SAN JUAN, Puerto Rico — A billion-dollar emergency loan approved by Congress to help Puerto Rico deal with the effects of Hurricane Maria has been temporarily suspended by federal officials who say the U.S. territory will not does not face a shortage of cash as he has repeatedly warned. These last months.
Federal Emergency Management Agency and Treasury Department officials said in a letter to the island’s tax agency director that Puerto Rico had a central cash balance of more than $1.5 billion as of in the nearly four months since the Category 4 storm. Federal officials also noted that the local government released documents in late December showing it had nearly $7 billion in cash. The letter was first published on Wednesday by the newspaper El Nuevo Dia.
Federal officials said the US government will create a cash balance policy to determine when funds will be released through the Community Disaster Loan Program. They said in the letter that the level of the cash balance would be decided by the federal government in consultation with Puerto Rico officials and a federal board of control overseeing the island’s finances. Once the central cash balance reaches that level, funds will be released, officials said.
They added that Puerto Rico’s 78 municipalities can apply for loans separately.
The announcement came just weeks after the review board rejected legislation that would have created a $100 million emergency fund for municipalities dealing with the aftermath of the hurricane.
Local authorities have warned that Puerto Rico’s electricity, water and sewage companies will run out of money this month. The two companies say their funds have shrunk since the storm caused up to $95 billion in damage, knocking out power across the island. Nearly 40% of electricity customers remain in the dark.
Related: In remote areas of hurricane-ravaged Puerto Rico, volunteers are a lifeline
On Wednesday, Governor Ricardo Rossello announced he had signed a measure banning the power company from charging customers for electricity produced by private generators. A growing number of Puerto Ricans have complained about receiving such bills.
Gerardo Portela, director of the island’s Tax Agency and Financial Advisory Authority, said in a statement Wednesday that he had urged federal officials to finalize the terms under which they would distribute federal funds already approved by the American legislators. He said the delay forced local officials to initiate a process in which the central government would lend money to Puerto Rico’s electricity, water and sewage companies.
“These state-owned companies are facing serious liquidity issues that threaten essential services to the people of Puerto Rico if their operations are interrupted without immediate action,” he said.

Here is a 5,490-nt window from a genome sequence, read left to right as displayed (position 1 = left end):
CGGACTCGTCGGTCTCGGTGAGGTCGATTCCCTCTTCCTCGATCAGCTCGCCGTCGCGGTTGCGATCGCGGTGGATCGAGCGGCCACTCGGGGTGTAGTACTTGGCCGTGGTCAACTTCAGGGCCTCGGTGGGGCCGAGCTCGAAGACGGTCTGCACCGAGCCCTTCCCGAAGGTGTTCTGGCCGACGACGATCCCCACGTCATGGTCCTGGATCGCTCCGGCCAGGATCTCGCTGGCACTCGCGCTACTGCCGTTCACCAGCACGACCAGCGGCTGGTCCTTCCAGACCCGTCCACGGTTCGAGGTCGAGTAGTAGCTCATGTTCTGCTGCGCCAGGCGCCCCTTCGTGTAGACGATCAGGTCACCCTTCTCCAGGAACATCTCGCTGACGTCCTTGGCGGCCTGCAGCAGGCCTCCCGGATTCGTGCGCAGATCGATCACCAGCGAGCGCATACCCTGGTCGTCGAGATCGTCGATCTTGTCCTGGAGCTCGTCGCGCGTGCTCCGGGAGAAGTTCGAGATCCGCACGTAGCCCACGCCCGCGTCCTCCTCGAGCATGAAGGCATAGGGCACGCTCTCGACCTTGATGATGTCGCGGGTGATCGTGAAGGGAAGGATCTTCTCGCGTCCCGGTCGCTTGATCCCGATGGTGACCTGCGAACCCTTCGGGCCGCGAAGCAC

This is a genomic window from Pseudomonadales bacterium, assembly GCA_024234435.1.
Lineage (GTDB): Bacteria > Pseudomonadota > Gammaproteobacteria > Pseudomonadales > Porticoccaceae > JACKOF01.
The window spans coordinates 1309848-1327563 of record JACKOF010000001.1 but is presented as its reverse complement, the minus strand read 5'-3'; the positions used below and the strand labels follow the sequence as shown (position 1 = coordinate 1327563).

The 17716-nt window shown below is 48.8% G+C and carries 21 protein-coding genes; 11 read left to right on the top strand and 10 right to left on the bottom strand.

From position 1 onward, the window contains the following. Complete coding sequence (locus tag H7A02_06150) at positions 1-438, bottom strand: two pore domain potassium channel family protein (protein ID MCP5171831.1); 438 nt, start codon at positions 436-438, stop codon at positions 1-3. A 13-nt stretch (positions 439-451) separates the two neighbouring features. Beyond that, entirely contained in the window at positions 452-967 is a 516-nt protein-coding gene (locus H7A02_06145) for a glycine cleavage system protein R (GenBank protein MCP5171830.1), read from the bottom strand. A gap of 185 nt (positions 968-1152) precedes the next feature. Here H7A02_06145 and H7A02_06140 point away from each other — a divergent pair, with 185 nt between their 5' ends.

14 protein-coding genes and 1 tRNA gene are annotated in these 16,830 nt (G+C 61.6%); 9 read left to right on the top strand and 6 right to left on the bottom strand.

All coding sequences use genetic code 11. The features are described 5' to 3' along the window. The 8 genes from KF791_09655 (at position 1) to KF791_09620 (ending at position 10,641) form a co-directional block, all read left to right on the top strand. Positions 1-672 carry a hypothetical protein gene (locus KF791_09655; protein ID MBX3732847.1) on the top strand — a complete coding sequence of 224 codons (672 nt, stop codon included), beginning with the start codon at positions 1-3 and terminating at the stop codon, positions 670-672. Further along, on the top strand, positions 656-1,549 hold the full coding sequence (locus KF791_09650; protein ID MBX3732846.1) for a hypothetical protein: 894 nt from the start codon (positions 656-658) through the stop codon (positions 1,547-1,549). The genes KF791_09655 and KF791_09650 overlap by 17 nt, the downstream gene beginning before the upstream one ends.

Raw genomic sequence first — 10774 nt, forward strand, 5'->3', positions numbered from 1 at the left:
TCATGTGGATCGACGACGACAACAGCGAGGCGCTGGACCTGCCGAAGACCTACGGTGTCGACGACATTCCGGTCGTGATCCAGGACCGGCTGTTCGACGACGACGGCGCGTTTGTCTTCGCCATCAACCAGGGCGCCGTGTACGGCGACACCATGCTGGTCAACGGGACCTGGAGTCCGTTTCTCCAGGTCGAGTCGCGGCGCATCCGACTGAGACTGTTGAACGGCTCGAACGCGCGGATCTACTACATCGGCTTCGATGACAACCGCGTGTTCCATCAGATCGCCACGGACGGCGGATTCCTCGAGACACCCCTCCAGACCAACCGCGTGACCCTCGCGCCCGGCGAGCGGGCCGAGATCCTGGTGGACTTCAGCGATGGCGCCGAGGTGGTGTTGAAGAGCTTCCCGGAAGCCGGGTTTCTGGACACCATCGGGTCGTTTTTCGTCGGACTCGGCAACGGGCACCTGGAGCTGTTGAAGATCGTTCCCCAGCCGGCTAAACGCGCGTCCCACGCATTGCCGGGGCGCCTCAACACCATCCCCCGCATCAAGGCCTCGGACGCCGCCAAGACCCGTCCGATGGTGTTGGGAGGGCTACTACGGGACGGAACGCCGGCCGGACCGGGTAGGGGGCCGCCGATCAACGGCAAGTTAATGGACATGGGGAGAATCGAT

Puerto Rico Representative Luis Vega Ramos called the federal authorities’ decision to withhold money a “hooligan move.” He said that while lack of transparency and other issues within Rossello’s administration led to the situation, it remained unacceptable.
“President Donald Trump’s administration, through FEMA, is extorting the people of Puerto Rico and our government into further submission to the federal board of control and new austerity measures.” he declared.
A spokeswoman for Rossello did not return a message for comment.
The 32BJ SEIU union, which represents workers in the real estate services, called the withholding of funds the decision “cruel and arrogant”.
“It is unconscionable that FEMA and the Treasury Department are withholding disaster relief funding approved three months ago for Puerto Rico,” he said. “Despite being unable to perform many vital functions, Puerto Rico is considered by these federal agencies not to be poor enough to qualify for emergency loans.”
Related: Ex-FEMA Candidate Helps Win $133M Puerto Rico Hurricane Contract
On Wednesday, the Federal Board of Control said it would hold a public hearing on Friday into why nearly $7 billion is being held in local government accounts, where that money is coming from and how it will be used.
Puerto Rico is seeking emergency hurricane loans as it struggles to restructure some of its $73 billion public debt and strike deals with some creditors more than two years after the government said the was unable to pay his debts.
A study released Tuesday by economists including Nobel laureate Joseph Stiglitz found in part that before the hurricane, Puerto Rico needed to cancel 50-80% of its debt to regain economic stability.
“Debt restructuring will not be a sufficient condition but just a necessary condition for economic recovery,” the study said. “Puerto Rico needs more than just restoring debt sustainability: it needs a new economic growth strategy that replaces the old one that has clearly failed.”